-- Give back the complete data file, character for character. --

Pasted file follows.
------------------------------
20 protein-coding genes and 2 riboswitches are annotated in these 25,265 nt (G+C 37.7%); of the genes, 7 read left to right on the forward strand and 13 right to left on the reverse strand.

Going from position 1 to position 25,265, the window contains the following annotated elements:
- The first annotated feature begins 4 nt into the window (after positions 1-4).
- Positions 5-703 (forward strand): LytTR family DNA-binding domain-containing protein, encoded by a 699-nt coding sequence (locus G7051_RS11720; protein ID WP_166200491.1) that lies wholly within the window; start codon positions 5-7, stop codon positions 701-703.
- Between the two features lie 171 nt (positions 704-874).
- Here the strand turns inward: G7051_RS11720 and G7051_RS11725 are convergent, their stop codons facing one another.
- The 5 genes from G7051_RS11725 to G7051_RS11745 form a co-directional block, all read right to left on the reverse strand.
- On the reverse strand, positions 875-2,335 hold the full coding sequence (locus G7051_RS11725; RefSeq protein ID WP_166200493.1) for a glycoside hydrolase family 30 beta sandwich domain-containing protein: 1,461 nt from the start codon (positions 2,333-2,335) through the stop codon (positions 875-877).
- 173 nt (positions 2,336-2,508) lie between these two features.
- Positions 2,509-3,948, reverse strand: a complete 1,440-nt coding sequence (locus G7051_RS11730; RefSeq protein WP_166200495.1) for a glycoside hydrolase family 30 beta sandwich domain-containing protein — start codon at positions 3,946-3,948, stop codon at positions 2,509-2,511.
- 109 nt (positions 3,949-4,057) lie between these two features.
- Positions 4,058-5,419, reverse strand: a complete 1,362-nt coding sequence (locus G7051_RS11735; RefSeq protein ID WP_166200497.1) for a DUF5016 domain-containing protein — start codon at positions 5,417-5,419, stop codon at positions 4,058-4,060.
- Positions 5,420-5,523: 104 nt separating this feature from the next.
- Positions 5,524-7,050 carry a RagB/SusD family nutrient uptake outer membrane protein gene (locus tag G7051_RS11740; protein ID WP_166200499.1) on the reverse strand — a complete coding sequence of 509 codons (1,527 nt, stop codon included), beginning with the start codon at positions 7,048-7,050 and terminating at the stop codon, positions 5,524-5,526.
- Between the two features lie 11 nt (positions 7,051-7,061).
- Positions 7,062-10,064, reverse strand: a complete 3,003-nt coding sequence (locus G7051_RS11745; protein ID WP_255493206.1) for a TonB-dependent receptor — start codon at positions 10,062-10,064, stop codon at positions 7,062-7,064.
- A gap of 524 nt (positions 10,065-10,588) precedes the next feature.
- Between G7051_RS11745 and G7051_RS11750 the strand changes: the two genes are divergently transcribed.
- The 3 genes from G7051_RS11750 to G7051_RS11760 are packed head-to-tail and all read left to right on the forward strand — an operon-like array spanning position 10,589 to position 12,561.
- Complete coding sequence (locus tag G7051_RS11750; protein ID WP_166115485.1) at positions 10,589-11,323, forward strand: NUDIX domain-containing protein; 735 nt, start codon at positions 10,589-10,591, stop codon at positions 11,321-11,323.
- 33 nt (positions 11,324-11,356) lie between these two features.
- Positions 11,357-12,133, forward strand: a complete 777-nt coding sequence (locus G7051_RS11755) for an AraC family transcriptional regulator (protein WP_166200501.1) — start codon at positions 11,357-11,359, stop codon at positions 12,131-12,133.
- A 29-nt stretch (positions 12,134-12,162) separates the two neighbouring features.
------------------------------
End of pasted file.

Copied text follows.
20 protein-coding genes and 2 riboswitches are annotated in these 25,265 nt (G+C 37.7%); of the genes, 7 read left to right on the forward strand and 13 right to left on the reverse strand.

Going from position 1 to position 25,265, the window contains the following annotated elements:
- The first annotated feature begins 4 nt into the window (after positions 1-4).
- Positions 5-703 (forward strand): LytTR family DNA-binding domain-containing protein, encoded by a 699-nt coding sequence (locus G7051_RS11720; protein ID WP_166200491.1) that lies wholly within the window; start codon positions 5-7, stop codon positions 701-703.
- Between the two features lie 171 nt (positions 704-874).
- Here the strand turns inward: G7051_RS11720 and G7051_RS11725 are convergent, their stop codons facing one another.
- The 5 genes from G7051_RS11725 to G7051_RS11745 form a co-directional block, all read right to left on the reverse strand.
- On the reverse strand, positions 875-2,335 hold the full coding sequence (locus G7051_RS11725; RefSeq protein ID WP_166200493.1) for a glycoside hydrolase family 30 beta sandwich domain-containing protein: 1,461 nt from the start codon (positions 2,333-2,335) through the stop codon (positions 875-877).
- 173 nt (positions 2,336-2,508) lie between these two features.
- Positions 2,509-3,948, reverse strand: a complete 1,440-nt coding sequence (locus G7051_RS11730; RefSeq protein WP_166200495.1) for a glycoside hydrolase family 30 beta sandwich domain-containing protein — start codon at positions 3,946-3,948, stop codon at positions 2,509-2,511.
- 109 nt (positions 3,949-4,057) lie between these two features.
- Positions 4,058-5,419, reverse strand: a complete 1,362-nt coding sequence (locus G7051_RS11735; RefSeq protein ID WP_166200497.1) for a DUF5016 domain-containing protein — start codon at positions 5,417-5,419, stop codon at positions 4,058-4,060.
- Positions 5,420-5,523: 104 nt separating this feature from the next.
- Positions 5,524-7,050 carry a RagB/SusD family nutrient uptake outer membrane protein gene (locus tag G7051_RS11740; protein ID WP_166200499.1) on the reverse strand — a complete coding sequence of 509 codons (1,527 nt, stop codon included), beginning with the start codon at positions 7,048-7,050 and terminating at the stop codon, positions 5,524-5,526.
- Between the two features lie 11 nt (positions 7,051-7,061).
- Positions 7,062-10,064, reverse strand: a complete 3,003-nt coding sequence (locus G7051_RS11745; protein ID WP_255493206.1) for a TonB-dependent receptor — start codon at positions 10,062-10,064, stop codon at positions 7,062-7,064.
- A gap of 524 nt (positions 10,065-10,588) precedes the next feature.
- Between G7051_RS11745 and G7051_RS11750 the strand changes: the two genes are divergently transcribed.
- The 3 genes from G7051_RS11750 to G7051_RS11760 are packed head-to-tail and all read left to right on the forward strand — an operon-like array spanning position 10,589 to position 12,561.
- Complete coding sequence (locus tag G7051_RS11750; protein ID WP_166115485.1) at positions 10,589-11,323, forward strand: NUDIX domain-containing protein; 735 nt, start codon at positions 10,589-10,591, stop codon at positions 11,321-11,323.
- 33 nt (positions 11,324-11,356) lie between these two features.
- Positions 11,357-12,133, forward strand: a complete 777-nt coding sequence (locus G7051_RS11755) for an AraC family transcriptional regulator (protein WP_166200501.1) — start codon at positions 11,357-11,359, stop codon at positions 12,131-12,133.
- A 29-nt stretch (positions 12,134-12,162) separates the two neighbouring features.